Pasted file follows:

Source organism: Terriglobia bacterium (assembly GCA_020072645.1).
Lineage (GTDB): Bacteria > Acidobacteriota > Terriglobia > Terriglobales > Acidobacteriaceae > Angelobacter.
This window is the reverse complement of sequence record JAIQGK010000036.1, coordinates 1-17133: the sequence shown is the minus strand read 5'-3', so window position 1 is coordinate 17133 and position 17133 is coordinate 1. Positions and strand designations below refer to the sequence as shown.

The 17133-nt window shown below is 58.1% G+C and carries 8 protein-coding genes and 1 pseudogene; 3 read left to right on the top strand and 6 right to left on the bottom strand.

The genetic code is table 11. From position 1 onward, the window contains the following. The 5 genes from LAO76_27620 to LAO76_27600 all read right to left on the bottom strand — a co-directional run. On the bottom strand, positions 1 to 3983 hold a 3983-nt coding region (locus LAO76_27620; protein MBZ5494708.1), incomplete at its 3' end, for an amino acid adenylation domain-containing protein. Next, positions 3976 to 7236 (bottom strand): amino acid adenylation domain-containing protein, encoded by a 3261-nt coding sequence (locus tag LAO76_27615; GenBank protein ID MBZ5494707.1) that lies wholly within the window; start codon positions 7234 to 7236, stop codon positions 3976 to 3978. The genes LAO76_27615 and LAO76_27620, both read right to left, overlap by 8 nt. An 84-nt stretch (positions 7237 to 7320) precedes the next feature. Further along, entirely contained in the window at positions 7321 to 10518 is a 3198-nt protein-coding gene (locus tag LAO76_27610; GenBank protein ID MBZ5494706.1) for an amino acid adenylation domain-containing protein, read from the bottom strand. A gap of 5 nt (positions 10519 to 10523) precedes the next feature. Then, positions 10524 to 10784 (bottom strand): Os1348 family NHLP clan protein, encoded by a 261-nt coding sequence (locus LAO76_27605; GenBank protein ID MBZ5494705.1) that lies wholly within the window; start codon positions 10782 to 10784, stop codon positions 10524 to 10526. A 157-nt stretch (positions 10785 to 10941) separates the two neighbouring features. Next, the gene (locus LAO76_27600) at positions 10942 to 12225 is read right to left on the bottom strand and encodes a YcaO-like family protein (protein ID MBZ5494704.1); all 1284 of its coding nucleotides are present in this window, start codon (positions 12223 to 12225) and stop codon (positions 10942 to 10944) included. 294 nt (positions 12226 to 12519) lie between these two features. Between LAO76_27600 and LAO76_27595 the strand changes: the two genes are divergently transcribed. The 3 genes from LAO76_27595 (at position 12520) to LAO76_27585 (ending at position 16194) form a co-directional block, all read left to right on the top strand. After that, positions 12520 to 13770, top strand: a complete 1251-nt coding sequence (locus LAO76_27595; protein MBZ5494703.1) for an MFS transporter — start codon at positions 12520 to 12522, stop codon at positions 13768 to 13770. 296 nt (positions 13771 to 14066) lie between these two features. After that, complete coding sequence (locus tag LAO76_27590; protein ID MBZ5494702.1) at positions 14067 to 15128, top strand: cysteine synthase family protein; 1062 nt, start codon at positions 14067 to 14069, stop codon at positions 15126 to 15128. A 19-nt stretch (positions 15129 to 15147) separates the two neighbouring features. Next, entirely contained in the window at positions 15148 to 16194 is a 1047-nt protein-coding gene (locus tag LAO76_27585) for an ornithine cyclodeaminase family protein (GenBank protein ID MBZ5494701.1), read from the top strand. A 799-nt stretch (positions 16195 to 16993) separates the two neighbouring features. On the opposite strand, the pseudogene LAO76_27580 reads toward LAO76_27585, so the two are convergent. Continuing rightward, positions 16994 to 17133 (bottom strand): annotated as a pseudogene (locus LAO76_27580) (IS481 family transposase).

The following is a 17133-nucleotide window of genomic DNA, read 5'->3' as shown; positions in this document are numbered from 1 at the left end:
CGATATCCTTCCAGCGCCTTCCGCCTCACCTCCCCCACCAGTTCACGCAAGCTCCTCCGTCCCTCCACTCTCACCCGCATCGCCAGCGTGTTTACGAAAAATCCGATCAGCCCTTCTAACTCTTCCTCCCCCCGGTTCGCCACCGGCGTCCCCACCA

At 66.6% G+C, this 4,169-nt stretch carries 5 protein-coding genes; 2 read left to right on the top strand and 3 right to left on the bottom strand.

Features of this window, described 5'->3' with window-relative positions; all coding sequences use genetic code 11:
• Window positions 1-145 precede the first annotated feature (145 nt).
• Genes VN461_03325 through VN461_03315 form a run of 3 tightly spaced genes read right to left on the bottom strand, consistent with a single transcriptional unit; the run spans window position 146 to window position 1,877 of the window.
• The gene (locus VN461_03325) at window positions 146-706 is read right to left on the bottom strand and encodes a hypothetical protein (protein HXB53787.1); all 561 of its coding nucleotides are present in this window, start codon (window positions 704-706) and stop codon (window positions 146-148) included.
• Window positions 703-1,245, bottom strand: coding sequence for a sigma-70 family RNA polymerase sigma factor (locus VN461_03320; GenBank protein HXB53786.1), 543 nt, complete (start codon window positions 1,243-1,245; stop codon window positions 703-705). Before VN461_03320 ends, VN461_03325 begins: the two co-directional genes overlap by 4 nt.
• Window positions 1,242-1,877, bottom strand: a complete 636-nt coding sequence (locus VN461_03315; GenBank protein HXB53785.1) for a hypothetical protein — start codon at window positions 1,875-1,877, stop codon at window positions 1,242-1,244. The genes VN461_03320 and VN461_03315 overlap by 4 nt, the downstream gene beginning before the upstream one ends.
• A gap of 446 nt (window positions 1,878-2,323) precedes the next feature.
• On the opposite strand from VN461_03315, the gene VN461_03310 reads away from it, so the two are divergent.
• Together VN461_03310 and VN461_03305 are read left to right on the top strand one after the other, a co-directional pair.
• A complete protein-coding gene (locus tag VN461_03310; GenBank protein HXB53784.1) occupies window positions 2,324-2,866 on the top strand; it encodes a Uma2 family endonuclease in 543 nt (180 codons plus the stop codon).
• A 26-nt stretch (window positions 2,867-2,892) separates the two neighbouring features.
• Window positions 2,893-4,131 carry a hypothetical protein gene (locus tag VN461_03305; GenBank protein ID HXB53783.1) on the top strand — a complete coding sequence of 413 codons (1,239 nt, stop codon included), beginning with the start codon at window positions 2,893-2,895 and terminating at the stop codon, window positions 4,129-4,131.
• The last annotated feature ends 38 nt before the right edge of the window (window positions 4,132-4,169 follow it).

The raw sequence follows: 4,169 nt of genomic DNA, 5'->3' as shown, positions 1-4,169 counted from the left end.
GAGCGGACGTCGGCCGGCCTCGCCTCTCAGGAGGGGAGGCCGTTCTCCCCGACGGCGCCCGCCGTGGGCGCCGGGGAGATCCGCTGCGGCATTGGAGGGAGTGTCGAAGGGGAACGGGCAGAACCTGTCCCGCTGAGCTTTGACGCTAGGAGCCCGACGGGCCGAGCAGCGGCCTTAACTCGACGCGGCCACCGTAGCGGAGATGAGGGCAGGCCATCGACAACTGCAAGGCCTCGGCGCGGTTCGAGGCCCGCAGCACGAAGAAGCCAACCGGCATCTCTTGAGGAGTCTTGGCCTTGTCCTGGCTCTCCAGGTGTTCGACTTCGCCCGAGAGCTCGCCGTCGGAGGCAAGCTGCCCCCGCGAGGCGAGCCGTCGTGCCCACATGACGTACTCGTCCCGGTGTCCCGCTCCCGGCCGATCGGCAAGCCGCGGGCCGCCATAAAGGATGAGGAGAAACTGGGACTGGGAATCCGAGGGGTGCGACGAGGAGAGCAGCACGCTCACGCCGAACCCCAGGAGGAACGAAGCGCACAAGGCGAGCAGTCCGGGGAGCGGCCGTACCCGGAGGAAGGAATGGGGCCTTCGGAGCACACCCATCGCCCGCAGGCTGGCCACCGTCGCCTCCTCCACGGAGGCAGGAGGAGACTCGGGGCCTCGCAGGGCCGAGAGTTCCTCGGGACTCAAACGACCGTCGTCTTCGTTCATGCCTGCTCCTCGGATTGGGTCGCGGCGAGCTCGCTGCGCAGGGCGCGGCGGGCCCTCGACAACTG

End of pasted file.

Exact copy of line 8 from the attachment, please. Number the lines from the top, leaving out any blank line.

At 66.6% G+C, this 4,169-nt stretch carries 5 protein-coding genes; 2 read left to right on the top strand and 3 right to left on the bottom strand.